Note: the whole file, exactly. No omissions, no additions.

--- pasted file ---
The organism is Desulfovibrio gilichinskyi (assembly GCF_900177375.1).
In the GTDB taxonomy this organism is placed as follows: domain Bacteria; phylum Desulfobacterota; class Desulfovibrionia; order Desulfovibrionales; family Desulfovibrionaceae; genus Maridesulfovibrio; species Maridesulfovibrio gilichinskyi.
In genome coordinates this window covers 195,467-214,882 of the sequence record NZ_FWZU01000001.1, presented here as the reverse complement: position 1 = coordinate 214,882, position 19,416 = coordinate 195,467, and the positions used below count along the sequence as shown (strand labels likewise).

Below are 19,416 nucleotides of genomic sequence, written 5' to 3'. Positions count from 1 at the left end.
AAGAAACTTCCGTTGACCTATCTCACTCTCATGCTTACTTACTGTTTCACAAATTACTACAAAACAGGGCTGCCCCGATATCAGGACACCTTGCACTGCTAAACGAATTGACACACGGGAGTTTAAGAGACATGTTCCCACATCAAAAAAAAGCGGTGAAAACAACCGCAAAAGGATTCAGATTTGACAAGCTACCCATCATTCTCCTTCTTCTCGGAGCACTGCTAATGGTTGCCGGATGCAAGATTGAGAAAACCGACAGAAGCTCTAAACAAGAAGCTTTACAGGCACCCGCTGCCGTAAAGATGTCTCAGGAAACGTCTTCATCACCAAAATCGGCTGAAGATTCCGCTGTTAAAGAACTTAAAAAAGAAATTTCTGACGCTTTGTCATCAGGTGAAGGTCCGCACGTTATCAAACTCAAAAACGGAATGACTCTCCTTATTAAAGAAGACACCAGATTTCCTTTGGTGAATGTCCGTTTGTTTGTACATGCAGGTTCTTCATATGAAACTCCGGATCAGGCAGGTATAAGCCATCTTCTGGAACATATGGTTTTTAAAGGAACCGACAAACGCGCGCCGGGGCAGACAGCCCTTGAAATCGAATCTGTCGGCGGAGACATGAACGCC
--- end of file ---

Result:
The organism is Desulfovibrio gilichinskyi (assembly GCF_900177375.1).
In the GTDB taxonomy this organism is placed as follows: domain Bacteria; phylum Desulfobacterota; class Desulfovibrionia; order Desulfovibrionales; family Desulfovibrionaceae; genus Maridesulfovibrio; species Maridesulfovibrio gilichinskyi.
In genome coordinates this window covers 195,467-214,882 of the sequence record NZ_FWZU01000001.1, presented here as the reverse complement: position 1 = coordinate 214,882, position 19,416 = coordinate 195,467, and the positions used below count along the sequence as shown (strand labels likewise).

Below are 19,416 nucleotides of genomic sequence, written 5' to 3'. Positions count from 1 at the left end.
AAGAAACTTCCGTTGACCTATCTCACTCTCATGCTTACTTACTGTTTCACAAATTACTACAAAACAGGGCTGCCCCGATATCAGGACACCTTGCACTGCTAAACGAATTGACACACGGGAGTTTAAGAGACATGTTCCCACATCAAAAAAAAGCGGTGAAAACAACCGCAAAAGGATTCAGATTTGACAAGCTACCCATCATTCTCCTTCTTCTCGGAGCACTGCTAATGGTTGCCGGATGCAAGATTGAGAAAACCGACAGAAGCTCTAAACAAGAAGCTTTACAGGCACCCGCTGCCGTAAAGATGTCTCAGGAAACGTCTTCATCACCAAAATCGGCTGAAGATTCCGCTGTTAAAGAACTTAAAAAAGAAATTTCTGACGCTTTGTCATCAGGTGAAGGTCCGCACGTTATCAAACTCAAAAACGGAATGACTCTCCTTATTAAAGAAGACACCAGATTTCCTTTGGTGAATGTCCGTTTGTTTGTACATGCAGGTTCTTCATATGAAACTCCGGATCAGGCAGGTATAAGCCATCTTCTGGAACATATGGTTTTTAAAGGAACCGACAAACGCGCGCCGGGGCAGACAGCCCTTGAAATCGAATCTGTCGGCGGAGACATGAACGCC